Setting the context:
I saw old people boarding a bus after visiting the wet market. Presumably it was a trip organised by some RC. I also know that RCs organise trips for usually the elderly to the veg farms in Lim Chu Kang, so all of these isn’t new.
What’s new however, is the intensification of the ageing demographic in Singapore. This will stretch the caregiving capacity of the individual families, and the state, and maybe the retirement homes.
I do know that cognitive enhancing drugs already exist, what is uncertain is when these drugs will be widely available.
I also know that medical sensors could soon be widely available and at an affordable price. I think this will be hugely important and could create a new market for healthcare and monitoring – you guys remember the Microsoft videos on the future of healthcare?
I also recognise the problem of mobility – how will the elderly move about in the community they are likely to live in – not that all of the elderly will end up in retirement homes.
Managing aging-in-place will need the combination of both the technology and the local social networks to allow the elderly to age with dignity. Community leaders/private providers could be place-specific, getting to know the local community, and to investigate the health conditions of the elderly using the healthcare applications that we’ve seen in the video.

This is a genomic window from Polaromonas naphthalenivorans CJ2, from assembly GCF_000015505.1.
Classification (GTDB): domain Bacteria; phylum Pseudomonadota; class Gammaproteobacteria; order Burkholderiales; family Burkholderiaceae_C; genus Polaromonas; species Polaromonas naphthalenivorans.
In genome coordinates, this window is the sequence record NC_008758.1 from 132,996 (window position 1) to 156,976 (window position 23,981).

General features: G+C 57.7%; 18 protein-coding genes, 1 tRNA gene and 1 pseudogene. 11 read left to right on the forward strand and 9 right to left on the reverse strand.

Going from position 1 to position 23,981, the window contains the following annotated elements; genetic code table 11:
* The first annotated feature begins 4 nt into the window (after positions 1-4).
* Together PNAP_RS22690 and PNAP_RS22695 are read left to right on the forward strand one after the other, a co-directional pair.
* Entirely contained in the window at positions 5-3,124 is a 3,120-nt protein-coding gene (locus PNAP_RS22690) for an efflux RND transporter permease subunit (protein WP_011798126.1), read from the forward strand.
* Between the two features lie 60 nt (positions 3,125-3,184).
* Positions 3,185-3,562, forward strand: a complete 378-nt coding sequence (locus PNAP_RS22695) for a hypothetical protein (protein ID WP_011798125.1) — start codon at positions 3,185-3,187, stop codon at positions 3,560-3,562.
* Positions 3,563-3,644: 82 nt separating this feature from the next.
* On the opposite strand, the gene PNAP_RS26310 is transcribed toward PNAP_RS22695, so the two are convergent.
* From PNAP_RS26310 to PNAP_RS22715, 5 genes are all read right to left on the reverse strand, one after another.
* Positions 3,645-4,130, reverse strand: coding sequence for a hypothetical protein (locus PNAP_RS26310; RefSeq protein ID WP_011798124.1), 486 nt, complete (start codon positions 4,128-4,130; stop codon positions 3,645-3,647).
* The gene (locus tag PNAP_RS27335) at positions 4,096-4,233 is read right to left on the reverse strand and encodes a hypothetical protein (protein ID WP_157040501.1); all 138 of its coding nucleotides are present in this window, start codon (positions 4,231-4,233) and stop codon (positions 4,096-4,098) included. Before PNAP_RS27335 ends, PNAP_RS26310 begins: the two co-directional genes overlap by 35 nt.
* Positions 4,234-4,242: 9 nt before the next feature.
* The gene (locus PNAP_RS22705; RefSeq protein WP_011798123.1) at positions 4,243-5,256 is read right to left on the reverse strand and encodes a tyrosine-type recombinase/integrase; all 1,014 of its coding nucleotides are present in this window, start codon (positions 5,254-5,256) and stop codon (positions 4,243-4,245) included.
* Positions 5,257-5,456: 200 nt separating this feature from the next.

The elderly will also need to move around – mobility and cognitive impairment could converge to form prickly issues. Hence I propose the need for a elderly ombudsman – someone whose job will be to oversee the activities of the elderly in collaboration with the community. Along with sensors, the ombudsman would be able to know the health conditions of the elderly in the area.
Mobility – how about a modified electric golf cart with seats/spaces for the wheelchair-bound to take them around the community, driven by that ombudsman?
The alternative solution would be the next-gen of exoskeleton, but given that the shape of the first-gen exoskels are not available, I’m not too sure about that.
Although the future will always be to some extent techno-centric, the social element of community life will always persist. Technology will have to be harnessed, although in what form – will be an open question.
If we play this well, we could find ourselves operationalising the solutions to the wicked problem of aging.